I sweep the dry leaves and the brushwood from the alley leading to the front door.
I rarely do so, as I seldom have visitors.
The night before you arrive, I know it will rain. In silence, it will wet the trees and the roof.
The scent of wet soil will greet you along with the one of the roses I planted near the entrance.
I will leave the front door ajar. It may squeak, echoing my old bones.
As for me, after setting up the tray with the blue cup with the butterfly, I will depart.
The kettle will be filled. The tea leaves are in the small white jar.
You will find tranquility here.
Stay as long as you wish.
Just a bit, I leaned on the side to better see the little flower smiling at me.
As I leaned, all my sadness suddenly spilled out.
I saw it pilling up on the side, right next to the little flower.
Now I feel as light as the little flower, and silence is here finally.
Just a bit, I leaned on the side.
I wish I lived in an Ozu movie.
Illustration: Scene from Tokyo Story (東京物語, Tōkyō Monogatari – 1953) by Yasujirō Ozu (Japan, 1903-1963).
Video: Tribute to Ozu with clips from Banshun (Early Spring – 1956) – link.
Gentle Spring rain
which one am I hearing?
Small birds chirping
too young to fly.
The cat observes them
from the window.
I like to think he just wants to play.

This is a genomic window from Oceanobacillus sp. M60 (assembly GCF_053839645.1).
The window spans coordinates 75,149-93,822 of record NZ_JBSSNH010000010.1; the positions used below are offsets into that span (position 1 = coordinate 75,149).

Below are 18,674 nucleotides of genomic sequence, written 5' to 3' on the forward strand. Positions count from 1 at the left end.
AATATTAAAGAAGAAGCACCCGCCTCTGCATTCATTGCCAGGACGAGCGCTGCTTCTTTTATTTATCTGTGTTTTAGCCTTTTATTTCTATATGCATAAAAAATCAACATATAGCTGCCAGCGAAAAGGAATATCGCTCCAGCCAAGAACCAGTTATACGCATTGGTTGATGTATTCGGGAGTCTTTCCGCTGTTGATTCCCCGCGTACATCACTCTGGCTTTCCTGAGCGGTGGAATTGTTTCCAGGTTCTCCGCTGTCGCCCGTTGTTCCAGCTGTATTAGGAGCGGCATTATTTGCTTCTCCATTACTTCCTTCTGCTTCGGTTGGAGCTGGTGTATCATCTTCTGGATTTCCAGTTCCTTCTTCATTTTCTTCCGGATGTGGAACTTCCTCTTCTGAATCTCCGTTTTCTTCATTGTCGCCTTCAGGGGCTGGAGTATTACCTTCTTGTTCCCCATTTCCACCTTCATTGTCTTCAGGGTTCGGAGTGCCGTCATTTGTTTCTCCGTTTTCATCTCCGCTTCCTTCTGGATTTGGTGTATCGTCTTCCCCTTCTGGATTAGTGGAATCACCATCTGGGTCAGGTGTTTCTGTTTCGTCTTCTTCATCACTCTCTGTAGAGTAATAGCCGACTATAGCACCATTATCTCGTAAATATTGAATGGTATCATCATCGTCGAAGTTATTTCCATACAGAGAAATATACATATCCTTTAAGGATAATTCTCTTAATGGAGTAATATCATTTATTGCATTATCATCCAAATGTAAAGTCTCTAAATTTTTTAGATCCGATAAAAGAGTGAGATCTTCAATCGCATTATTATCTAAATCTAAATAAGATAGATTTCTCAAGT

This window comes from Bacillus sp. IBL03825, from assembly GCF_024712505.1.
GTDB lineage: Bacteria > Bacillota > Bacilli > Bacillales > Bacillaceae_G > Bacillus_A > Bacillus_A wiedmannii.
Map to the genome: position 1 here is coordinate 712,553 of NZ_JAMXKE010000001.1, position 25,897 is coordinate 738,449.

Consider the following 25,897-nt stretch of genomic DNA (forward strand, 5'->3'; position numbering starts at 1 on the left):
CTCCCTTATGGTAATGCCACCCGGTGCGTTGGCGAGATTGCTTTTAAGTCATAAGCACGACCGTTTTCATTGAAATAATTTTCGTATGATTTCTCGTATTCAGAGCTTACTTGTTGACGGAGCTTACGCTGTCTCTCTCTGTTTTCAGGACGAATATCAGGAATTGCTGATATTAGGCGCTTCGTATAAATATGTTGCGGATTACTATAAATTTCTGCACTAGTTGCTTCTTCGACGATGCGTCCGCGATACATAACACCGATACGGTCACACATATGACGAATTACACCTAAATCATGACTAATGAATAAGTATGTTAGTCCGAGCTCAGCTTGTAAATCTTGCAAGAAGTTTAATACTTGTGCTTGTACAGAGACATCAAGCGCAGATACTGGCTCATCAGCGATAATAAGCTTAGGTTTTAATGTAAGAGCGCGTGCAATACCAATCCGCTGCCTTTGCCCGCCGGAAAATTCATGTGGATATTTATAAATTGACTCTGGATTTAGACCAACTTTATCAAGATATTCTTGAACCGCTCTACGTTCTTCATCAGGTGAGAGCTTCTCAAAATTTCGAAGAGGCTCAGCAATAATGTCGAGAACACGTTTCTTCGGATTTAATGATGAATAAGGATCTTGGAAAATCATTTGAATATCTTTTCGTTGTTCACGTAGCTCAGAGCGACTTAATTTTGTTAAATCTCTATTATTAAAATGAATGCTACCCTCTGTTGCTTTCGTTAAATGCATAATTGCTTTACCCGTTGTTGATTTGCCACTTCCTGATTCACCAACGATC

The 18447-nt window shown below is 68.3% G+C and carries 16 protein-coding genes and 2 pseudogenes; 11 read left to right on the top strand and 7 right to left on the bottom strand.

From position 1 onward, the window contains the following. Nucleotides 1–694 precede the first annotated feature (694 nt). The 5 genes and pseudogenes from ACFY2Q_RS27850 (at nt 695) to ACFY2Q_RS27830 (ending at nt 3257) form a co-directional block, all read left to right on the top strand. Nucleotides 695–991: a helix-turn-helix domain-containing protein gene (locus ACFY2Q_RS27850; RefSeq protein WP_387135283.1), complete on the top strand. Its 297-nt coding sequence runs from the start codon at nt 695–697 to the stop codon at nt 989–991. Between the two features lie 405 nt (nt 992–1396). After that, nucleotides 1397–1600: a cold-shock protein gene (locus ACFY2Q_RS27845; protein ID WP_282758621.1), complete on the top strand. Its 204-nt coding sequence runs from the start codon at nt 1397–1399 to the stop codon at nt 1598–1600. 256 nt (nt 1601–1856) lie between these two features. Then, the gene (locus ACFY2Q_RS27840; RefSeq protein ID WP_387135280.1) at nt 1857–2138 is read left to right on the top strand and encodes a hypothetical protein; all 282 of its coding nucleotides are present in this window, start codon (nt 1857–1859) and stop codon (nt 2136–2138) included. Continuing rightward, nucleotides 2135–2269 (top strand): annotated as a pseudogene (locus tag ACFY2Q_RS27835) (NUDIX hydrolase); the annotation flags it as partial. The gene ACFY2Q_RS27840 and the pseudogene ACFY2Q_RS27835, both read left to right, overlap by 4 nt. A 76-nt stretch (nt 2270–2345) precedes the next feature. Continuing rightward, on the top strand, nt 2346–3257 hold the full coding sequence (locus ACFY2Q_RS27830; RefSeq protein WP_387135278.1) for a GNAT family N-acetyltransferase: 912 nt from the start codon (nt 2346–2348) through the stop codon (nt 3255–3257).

the clouds shape-shift
and the rain leaves.
New fragrances arrive
as old as the earth.
and write nothing.
Note: There some 50 different ways to name “rain” (雨 – ame) in Japanese. And just for Spring, one can use “Spring rain” (春霖 – shun rin) or “gentle Spring rain” (春雨 – shun u). I was inspired by the latter for this poem.
If I may, I share here one passage from the “Tao Te Ching,” a book I actually read every morning. I read this passage to my nine year old son today, after we had a discussion on patience and reaching compromises with people who may not want to do so. I thought it offered three pieces of advice, which applicability is apt for most situations in life. Thank you.
“Some say my teaching is nonsense.
Others call it lofty but impractical.
But to those who have looked inside themselves,
this nonsense makes perfect sense.
And to those who put it into practice,
this loftiness has roots that go deep.
I just have three things to teach:
simplicity, patience and compassion.
These three are your greatest treasures.
Simple in actions and in thoughts,
you return to the source of being.
Patient with both your friends and enemies,
you accord with the way things are.
Compassionate toward yourself,
you reconcile all beings of the world.”
– Poem 67 of the “Tao Te Ching” by Lao Tzu (VIth. c. BCE), translated by Stephen Mitchell (1999).